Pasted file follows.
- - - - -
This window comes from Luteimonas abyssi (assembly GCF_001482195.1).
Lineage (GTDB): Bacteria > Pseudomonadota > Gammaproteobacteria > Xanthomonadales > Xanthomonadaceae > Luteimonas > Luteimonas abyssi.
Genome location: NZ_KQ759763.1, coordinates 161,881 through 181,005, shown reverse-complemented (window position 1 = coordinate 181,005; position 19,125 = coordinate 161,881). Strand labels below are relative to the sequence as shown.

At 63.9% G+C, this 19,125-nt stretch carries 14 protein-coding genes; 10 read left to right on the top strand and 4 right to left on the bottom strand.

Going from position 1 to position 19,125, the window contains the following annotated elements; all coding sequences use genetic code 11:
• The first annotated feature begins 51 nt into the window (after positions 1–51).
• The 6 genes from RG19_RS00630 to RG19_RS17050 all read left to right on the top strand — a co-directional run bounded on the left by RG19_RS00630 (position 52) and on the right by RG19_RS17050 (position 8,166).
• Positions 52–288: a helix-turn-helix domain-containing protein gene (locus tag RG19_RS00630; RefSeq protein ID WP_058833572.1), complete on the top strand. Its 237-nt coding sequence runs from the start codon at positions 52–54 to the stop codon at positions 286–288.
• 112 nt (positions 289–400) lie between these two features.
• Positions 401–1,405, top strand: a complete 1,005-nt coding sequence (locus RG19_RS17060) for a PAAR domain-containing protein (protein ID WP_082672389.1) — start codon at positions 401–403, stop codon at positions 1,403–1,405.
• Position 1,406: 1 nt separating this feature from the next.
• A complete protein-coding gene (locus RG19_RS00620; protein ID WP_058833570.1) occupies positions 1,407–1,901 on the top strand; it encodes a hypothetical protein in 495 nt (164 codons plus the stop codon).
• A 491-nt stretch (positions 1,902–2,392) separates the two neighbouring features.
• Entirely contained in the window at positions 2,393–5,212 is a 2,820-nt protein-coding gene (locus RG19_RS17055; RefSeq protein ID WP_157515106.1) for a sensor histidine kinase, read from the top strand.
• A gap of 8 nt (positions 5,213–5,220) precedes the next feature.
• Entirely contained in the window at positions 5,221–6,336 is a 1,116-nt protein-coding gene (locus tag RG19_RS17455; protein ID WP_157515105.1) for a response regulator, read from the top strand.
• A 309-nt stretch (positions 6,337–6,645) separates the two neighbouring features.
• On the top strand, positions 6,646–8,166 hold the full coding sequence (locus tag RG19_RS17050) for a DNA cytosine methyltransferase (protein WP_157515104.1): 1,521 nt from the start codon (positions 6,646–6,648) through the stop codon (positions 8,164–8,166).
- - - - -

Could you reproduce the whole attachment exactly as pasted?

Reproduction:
This window comes from Luteimonas abyssi (assembly GCF_001482195.1).
Lineage (GTDB): Bacteria > Pseudomonadota > Gammaproteobacteria > Xanthomonadales > Xanthomonadaceae > Luteimonas > Luteimonas abyssi.
Genome location: NZ_KQ759763.1, coordinates 161,881 through 181,005, shown reverse-complemented (window position 1 = coordinate 181,005; position 19,125 = coordinate 161,881). Strand labels below are relative to the sequence as shown.

At 63.9% G+C, this 19,125-nt stretch carries 14 protein-coding genes; 10 read left to right on the top strand and 4 right to left on the bottom strand.

Going from position 1 to position 19,125, the window contains the following annotated elements; all coding sequences use genetic code 11:
• The first annotated feature begins 51 nt into the window (after positions 1–51).
• The 6 genes from RG19_RS00630 to RG19_RS17050 all read left to right on the top strand — a co-directional run bounded on the left by RG19_RS00630 (position 52) and on the right by RG19_RS17050 (position 8,166).
• Positions 52–288: a helix-turn-helix domain-containing protein gene (locus tag RG19_RS00630; RefSeq protein ID WP_058833572.1), complete on the top strand. Its 237-nt coding sequence runs from the start codon at positions 52–54 to the stop codon at positions 286–288.
• 112 nt (positions 289–400) lie between these two features.
• Positions 401–1,405, top strand: a complete 1,005-nt coding sequence (locus RG19_RS17060) for a PAAR domain-containing protein (protein ID WP_082672389.1) — start codon at positions 401–403, stop codon at positions 1,403–1,405.
• Position 1,406: 1 nt separating this feature from the next.
• A complete protein-coding gene (locus RG19_RS00620; protein ID WP_058833570.1) occupies positions 1,407–1,901 on the top strand; it encodes a hypothetical protein in 495 nt (164 codons plus the stop codon).
• A 491-nt stretch (positions 1,902–2,392) separates the two neighbouring features.
• Entirely contained in the window at positions 2,393–5,212 is a 2,820-nt protein-coding gene (locus RG19_RS17055; RefSeq protein ID WP_157515106.1) for a sensor histidine kinase, read from the top strand.
• A gap of 8 nt (positions 5,213–5,220) precedes the next feature.
• Entirely contained in the window at positions 5,221–6,336 is a 1,116-nt protein-coding gene (locus tag RG19_RS17455; protein ID WP_157515105.1) for a response regulator, read from the top strand.
• A 309-nt stretch (positions 6,337–6,645) separates the two neighbouring features.
• On the top strand, positions 6,646–8,166 hold the full coding sequence (locus tag RG19_RS17050) for a DNA cytosine methyltransferase (protein WP_157515104.1): 1,521 nt from the start codon (positions 6,646–6,648) through the stop codon (positions 8,164–8,166).